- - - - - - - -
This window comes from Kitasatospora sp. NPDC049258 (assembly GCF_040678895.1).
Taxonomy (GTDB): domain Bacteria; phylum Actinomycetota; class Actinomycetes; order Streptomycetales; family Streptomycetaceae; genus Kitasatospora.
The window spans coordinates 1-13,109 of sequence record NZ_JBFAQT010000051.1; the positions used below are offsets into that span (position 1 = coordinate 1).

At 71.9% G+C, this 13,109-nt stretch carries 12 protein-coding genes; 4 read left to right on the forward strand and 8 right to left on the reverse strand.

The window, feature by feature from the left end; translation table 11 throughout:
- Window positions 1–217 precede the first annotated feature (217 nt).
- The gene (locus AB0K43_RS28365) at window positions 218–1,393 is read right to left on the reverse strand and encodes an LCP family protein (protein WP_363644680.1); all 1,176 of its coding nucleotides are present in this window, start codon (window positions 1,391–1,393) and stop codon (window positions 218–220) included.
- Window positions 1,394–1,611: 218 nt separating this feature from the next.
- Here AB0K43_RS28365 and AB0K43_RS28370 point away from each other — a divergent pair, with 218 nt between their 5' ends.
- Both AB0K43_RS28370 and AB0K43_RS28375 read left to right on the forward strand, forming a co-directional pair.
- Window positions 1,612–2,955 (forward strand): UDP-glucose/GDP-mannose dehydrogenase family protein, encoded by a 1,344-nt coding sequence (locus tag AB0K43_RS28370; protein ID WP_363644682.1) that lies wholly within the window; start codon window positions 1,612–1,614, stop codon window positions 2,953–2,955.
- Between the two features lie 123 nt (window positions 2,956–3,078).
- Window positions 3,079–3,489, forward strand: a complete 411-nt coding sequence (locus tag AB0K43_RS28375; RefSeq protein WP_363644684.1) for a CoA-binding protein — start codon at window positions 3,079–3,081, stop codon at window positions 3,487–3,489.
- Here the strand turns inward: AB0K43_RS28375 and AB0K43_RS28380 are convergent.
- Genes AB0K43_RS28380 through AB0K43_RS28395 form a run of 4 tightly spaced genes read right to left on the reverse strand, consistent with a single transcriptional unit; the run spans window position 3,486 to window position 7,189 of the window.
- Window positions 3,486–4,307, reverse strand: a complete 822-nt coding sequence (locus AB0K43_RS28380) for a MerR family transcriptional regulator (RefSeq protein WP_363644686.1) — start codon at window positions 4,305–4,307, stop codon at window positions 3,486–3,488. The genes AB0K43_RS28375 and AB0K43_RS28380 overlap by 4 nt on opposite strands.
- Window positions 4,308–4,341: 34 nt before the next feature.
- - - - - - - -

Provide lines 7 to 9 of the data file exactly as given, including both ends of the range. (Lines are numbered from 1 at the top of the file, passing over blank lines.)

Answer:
- The gene (locus AB0K43_RS28365) at window positions 218–1,393 is read right to left on the reverse strand and encodes an LCP family protein (protein WP_363644680.1); all 1,176 of its coding nucleotides are present in this window, start codon (window positions 1,391–1,393) and stop codon (window positions 218–220) included.
- Window positions 1,394–1,611: 218 nt separating this feature from the next.
- Here AB0K43_RS28365 and AB0K43_RS28370 point away from each other — a divergent pair, with 218 nt between their 5' ends.